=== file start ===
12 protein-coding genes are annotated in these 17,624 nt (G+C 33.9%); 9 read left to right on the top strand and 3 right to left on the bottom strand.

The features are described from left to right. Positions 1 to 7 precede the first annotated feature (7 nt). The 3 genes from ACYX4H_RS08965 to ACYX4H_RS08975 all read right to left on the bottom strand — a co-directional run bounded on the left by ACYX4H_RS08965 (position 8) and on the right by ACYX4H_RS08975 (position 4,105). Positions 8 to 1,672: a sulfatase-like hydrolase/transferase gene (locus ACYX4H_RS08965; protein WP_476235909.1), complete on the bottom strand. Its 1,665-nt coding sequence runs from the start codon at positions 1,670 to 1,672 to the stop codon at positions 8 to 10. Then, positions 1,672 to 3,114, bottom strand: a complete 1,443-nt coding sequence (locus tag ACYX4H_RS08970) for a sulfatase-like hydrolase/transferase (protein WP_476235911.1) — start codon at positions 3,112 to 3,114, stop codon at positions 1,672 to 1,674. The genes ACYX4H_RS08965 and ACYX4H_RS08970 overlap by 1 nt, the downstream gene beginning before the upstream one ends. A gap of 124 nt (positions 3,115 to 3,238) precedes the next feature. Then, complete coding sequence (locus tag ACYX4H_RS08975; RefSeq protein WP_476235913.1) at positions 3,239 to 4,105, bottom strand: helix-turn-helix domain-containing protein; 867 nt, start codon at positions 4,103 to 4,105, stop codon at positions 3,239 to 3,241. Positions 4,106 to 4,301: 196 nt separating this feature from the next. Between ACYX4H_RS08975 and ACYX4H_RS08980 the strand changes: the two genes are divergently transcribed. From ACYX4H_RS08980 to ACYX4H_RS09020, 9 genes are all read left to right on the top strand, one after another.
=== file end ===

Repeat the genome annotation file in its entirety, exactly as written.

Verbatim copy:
12 protein-coding genes are annotated in these 17,624 nt (G+C 33.9%); 9 read left to right on the top strand and 3 right to left on the bottom strand.

The features are described from left to right. Positions 1 to 7 precede the first annotated feature (7 nt). The 3 genes from ACYX4H_RS08965 to ACYX4H_RS08975 all read right to left on the bottom strand — a co-directional run bounded on the left by ACYX4H_RS08965 (position 8) and on the right by ACYX4H_RS08975 (position 4,105). Positions 8 to 1,672: a sulfatase-like hydrolase/transferase gene (locus ACYX4H_RS08965; protein WP_476235909.1), complete on the bottom strand. Its 1,665-nt coding sequence runs from the start codon at positions 1,670 to 1,672 to the stop codon at positions 8 to 10. Then, positions 1,672 to 3,114, bottom strand: a complete 1,443-nt coding sequence (locus tag ACYX4H_RS08970) for a sulfatase-like hydrolase/transferase (protein WP_476235911.1) — start codon at positions 3,112 to 3,114, stop codon at positions 1,672 to 1,674. The genes ACYX4H_RS08965 and ACYX4H_RS08970 overlap by 1 nt, the downstream gene beginning before the upstream one ends. A gap of 124 nt (positions 3,115 to 3,238) precedes the next feature. Then, complete coding sequence (locus tag ACYX4H_RS08975; RefSeq protein WP_476235913.1) at positions 3,239 to 4,105, bottom strand: helix-turn-helix domain-containing protein; 867 nt, start codon at positions 4,103 to 4,105, stop codon at positions 3,239 to 3,241. Positions 4,106 to 4,301: 196 nt separating this feature from the next. Between ACYX4H_RS08975 and ACYX4H_RS08980 the strand changes: the two genes are divergently transcribed. From ACYX4H_RS08980 to ACYX4H_RS09020, 9 genes are all read left to right on the top strand, one after another.